When a distinctive form of pottery, known as beakers, came on the British prehistoric scene c.4,500 years ago, it heralded the arrival to these shores of a cultural phenomenon that had already spread widely across western Europe. As well as the bell-shaped vessels (often decorated with geometric designs created using combs and cords) that gave this development its name, the Beaker ‘package’ also included other innovative artefacts (stone wrist-guards, copper daggers, gold ornaments possibly worn in the hair) as well as new cultural practices, notably changes to funerary customs – typically featuring crouched burials accompanied by an eponymous pot. Archaeologists have been analysing these vessels and their rise to prominence during the late Chalcolithic and Bronze Age (2500-1700 BC) for decades, trying to deduce how beakers and the cultural changes that travelled with them were disseminated – and what exactly people used their beakers for.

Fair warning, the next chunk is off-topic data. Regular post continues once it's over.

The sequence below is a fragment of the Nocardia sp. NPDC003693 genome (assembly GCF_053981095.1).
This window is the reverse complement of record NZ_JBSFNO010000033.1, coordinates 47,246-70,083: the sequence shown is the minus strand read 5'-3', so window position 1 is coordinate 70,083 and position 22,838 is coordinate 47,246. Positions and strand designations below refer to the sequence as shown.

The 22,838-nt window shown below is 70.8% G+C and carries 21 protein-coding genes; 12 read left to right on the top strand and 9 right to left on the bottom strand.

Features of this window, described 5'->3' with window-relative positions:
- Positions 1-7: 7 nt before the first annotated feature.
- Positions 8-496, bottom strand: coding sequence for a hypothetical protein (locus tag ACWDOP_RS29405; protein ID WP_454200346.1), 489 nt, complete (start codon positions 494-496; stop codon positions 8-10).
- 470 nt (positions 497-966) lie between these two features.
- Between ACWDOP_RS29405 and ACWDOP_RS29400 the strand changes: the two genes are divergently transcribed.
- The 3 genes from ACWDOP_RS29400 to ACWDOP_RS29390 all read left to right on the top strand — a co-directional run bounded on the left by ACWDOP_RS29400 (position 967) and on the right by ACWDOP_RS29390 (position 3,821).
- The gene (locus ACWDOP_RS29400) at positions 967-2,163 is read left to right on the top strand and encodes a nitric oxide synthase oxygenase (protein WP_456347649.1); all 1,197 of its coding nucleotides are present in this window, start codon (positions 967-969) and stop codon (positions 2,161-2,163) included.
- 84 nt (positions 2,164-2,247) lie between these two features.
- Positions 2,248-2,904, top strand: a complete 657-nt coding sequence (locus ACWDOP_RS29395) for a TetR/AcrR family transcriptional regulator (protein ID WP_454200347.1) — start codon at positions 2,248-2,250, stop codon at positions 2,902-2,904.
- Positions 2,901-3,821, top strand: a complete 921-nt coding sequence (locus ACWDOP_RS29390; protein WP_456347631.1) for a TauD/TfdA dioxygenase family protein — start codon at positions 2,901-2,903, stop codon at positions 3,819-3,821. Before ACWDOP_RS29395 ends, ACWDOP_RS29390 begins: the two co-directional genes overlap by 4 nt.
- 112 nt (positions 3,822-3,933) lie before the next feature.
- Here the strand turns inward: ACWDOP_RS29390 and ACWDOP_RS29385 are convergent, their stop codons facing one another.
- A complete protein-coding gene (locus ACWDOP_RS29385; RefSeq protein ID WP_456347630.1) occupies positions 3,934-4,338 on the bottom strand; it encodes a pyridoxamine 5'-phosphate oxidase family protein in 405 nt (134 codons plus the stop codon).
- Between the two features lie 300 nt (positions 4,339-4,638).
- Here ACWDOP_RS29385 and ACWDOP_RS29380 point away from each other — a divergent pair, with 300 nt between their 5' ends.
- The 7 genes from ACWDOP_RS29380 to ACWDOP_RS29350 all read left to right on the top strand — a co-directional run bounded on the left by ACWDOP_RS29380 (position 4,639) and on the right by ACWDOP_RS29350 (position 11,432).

The continued excavation and study of beaker finds adds to this complex picture, and scientific advances have added more pieces to the puzzle: recent DNA studies have transformed our understanding of how the Beaker phenomenon changed Bronze Age Britain, indicating that it also brought dramatic changes to the genetic make-up of the population (see CA 338). Such studies are possible because beakers are often found accompanying human remains – indeed, in Britain these vessels are more commonly found in a funerary context than a domestic one. Some of the most famous Beaker burials include those of the Amesbury Archer (CA 184 and 265) and the Boscombe Bowmen (CA 193 and 251), both laid to rest in the Stonehenge landscape and named after the archery-related paraphernalia, often associated with Beaker burials, that accompanied them. Beaker graves are known at sites from Orkney to Cornwall, however, and these pots were placed alongside individuals of both sexes and of all ages, including the very young – as we found during recent work just outside Salisbury.